Letcher County, Kentucky, (population 25,277) is in the far southeastern coalfield region of the state. The county’s mountain springs form the beginnings of three major river systems: the Big Sandy, the Cumberland, and the Kentucky. The Pound Gap through Pine Mountain was an important passage for early settlers, and though most moved on, settlement in the area began around 1795. The county was formed in 1842.
Two Civil War battles were fought for control of Pound Gap, located near the city of Jenkins in Letcher County. Confederate Private Edward O. Guerrant wrote in 1862 that the county seat, Whitesburg, was “not much of a town,” and not much changed until 1912 when the railroad came, and coal mining began.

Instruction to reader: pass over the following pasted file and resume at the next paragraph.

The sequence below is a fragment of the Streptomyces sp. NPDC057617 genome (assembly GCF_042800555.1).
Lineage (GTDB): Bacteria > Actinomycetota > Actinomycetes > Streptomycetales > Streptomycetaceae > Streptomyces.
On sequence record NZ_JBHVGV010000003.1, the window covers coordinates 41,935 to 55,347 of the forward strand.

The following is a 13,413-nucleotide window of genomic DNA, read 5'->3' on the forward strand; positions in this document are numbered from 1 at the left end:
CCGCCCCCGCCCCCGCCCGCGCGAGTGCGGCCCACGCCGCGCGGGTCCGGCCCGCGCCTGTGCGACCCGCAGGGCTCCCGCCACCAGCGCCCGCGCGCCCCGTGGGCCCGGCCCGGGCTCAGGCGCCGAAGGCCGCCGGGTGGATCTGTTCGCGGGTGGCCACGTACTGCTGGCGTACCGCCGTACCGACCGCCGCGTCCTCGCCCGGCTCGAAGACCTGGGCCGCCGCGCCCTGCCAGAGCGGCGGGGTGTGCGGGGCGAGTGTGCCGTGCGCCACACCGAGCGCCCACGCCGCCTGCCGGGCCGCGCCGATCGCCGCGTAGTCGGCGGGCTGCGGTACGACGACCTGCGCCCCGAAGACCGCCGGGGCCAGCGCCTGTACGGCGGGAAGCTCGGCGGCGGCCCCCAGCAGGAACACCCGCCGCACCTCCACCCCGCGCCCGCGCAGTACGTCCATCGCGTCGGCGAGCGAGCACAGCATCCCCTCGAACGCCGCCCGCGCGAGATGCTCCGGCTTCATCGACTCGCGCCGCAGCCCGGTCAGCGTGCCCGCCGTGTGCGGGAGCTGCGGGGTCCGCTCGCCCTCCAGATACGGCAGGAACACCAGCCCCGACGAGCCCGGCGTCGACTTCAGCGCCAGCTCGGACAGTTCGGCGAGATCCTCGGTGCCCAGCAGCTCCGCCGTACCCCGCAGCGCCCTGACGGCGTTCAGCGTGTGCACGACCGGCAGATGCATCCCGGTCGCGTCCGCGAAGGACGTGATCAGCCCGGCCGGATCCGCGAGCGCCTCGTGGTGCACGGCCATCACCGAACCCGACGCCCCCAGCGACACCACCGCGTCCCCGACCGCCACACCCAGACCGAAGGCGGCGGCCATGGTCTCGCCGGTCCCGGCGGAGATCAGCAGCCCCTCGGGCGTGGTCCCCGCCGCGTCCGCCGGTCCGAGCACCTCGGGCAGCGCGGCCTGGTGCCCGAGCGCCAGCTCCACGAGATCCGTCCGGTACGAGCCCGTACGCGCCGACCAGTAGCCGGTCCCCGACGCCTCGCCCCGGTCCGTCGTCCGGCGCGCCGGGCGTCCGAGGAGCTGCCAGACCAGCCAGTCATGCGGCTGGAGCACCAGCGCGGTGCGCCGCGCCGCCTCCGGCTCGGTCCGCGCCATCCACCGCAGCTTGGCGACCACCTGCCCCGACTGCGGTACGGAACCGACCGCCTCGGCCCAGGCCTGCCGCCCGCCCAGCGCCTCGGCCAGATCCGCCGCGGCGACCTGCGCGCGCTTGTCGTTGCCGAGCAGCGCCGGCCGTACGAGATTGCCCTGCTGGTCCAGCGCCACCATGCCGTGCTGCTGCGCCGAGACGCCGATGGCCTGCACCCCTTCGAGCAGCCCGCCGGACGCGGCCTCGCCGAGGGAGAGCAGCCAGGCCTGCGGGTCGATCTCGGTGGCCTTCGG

Whitesburg is surrounded by several original mining communities, such as Jenkins, Fleming-Neon, and Blackey, all of which were established in the early 1900s. Between 1911 and 1925, Letcher County experienced an unprecedented boom in the economy, evidence of which is still apparent in downtown Whitesburg, a National Register Historic District.
The architecture of Whitesburg was influenced by Italian stone masons who settled here after arriving with railroad construction crews. The distinctive stone buildings include outstanding examples of craftsmanship, such as the Palumbo House and the Graham Memorial Presbyterian Church.
Letcher County’s annual Seedtime on the Cumberland Festival promotes mountain crafts, music, culture, and history. Another event, the Mountain Heritage Festival, is held inside the Historic District each September.
Designated a Preserve America Community in July 2007.